“When we first arrived we were constantly beaten by rain. It was too cold at night and too hot on sunny days in our tarpaulin houses. We didn’t have a kitchen so we had to cook our food in the open where the sun and the rain used to punish us.”
In August 2013, Mbanani Saulo (34), his wife and children arrived in Kyangwali refugee settlement after fleeing violence between the government and M23 rebels in the Democratic Republic of Congo. Another 12,400 Congolese refugees would join them before the end of the year.
Refugees in Kyangwali are given a plot of land, a tarpaulin and building materials to construct a shelter. AAH Uganda also shares knowledge and skills to support refugees to rebuild their lives. Education sessions such as regular sanitation and hygiene demonstrations at village water points and in households like Mbanani’s are essential to ensuring the good health of the community.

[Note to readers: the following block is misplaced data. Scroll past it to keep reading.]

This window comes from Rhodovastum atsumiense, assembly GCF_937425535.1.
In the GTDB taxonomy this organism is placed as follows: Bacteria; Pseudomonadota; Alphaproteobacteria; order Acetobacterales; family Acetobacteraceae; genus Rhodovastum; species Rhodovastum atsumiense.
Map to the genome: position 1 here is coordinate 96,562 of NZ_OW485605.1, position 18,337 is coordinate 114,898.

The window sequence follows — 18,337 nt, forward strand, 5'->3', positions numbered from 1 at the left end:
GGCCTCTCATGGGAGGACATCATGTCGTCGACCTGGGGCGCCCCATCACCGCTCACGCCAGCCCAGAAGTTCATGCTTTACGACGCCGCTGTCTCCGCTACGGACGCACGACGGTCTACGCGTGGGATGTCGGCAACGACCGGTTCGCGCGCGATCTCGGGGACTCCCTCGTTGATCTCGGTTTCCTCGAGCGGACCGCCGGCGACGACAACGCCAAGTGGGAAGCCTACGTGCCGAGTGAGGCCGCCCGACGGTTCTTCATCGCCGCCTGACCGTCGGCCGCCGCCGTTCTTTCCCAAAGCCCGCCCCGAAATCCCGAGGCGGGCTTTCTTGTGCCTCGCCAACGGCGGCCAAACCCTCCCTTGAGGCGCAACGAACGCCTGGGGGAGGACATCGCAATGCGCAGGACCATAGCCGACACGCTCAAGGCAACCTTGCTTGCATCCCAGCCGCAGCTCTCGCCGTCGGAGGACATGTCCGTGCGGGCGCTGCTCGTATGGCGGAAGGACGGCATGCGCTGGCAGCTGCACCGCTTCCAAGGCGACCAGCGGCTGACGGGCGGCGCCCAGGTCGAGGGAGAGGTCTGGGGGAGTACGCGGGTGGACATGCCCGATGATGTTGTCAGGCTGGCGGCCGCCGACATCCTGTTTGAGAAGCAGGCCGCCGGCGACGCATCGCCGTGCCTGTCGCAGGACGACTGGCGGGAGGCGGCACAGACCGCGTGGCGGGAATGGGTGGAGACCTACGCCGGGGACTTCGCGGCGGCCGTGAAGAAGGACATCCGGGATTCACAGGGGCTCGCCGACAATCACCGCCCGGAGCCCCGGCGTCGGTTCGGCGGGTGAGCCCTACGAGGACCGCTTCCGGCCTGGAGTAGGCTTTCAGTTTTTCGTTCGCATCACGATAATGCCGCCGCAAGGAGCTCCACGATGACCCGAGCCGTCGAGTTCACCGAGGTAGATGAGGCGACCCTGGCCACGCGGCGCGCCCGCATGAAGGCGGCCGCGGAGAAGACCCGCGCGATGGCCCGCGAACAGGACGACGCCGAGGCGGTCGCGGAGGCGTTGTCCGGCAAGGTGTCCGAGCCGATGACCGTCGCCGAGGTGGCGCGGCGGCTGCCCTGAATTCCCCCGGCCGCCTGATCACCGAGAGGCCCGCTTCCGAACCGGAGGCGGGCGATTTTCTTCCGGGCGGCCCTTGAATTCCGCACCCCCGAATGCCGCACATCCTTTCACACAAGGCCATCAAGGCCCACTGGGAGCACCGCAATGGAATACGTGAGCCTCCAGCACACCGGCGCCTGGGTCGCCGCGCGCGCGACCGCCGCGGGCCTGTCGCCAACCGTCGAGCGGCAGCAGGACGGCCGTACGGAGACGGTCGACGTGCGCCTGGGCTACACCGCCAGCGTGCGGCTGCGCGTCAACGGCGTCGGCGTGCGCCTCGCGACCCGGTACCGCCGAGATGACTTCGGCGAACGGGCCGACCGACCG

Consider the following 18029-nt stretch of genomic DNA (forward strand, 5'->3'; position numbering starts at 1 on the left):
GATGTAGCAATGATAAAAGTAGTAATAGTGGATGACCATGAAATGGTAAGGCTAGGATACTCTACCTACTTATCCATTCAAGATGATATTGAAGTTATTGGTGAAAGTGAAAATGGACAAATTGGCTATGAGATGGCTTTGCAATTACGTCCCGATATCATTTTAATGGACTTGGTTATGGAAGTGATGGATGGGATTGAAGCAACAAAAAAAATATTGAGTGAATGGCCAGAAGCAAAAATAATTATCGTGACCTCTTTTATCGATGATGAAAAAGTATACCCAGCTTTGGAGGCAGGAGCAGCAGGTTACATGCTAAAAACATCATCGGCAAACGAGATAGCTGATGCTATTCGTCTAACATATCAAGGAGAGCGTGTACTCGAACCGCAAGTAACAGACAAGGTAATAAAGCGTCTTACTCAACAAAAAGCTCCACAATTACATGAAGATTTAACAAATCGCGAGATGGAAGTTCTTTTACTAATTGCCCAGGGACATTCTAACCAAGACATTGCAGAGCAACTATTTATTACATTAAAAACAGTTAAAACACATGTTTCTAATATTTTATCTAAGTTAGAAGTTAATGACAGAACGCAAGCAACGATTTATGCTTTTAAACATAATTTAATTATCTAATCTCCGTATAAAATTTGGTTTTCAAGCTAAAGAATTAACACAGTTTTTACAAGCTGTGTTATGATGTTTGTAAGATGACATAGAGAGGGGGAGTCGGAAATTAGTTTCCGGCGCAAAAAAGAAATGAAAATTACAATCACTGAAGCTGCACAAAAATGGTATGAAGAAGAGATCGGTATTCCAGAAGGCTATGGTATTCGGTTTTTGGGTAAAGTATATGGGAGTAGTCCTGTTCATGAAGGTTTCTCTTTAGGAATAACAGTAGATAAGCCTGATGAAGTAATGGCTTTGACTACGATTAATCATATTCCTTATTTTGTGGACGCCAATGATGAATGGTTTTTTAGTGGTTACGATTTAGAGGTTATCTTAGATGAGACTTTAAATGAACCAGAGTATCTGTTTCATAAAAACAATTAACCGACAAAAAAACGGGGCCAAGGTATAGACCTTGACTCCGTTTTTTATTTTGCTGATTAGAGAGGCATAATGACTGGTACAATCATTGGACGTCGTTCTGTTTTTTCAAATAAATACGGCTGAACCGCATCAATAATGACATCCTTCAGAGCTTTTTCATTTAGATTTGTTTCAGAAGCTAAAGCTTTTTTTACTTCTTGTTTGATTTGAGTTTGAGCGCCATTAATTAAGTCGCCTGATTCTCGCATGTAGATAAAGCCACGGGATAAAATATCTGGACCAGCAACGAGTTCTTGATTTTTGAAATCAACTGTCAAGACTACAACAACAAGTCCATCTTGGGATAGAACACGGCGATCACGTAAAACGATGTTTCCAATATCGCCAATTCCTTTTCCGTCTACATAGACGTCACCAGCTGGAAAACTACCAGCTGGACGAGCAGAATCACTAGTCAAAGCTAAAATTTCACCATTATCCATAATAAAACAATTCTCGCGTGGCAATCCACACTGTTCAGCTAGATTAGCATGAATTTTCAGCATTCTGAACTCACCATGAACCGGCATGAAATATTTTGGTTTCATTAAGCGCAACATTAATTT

“Before, there were faeces all over the compound. Our plates lay on the ground and pigs were eating from them. We used to suffer a lot from diarrhoeal diseases and jiggers [Chigoe fleas],” said Mbanani.
“Then AAH Uganda showed us how to improve sanitation and hygiene in our compound. They gave us digging tools, slabs and logs and taught us how to construct a latrine.
“With skills I learned from AAH, I built a better house with a kitchen to protect us from the weather. I also made a rubbish pit, a drying line for our clothes and a plate stand so now our cups and plates stay clean out of reach of the pigs.”
“The regular visits from the AAH team gave me the energy to keep going. Now my home looks beautiful and our health is much better. We no longer suffer from diarrhoea or jiggers and now we have the convenience of using the latrine any time because it gives us privacy.”
As told to Sizomu Abubakar Shariff, Sanitation and Hygiene Assistant.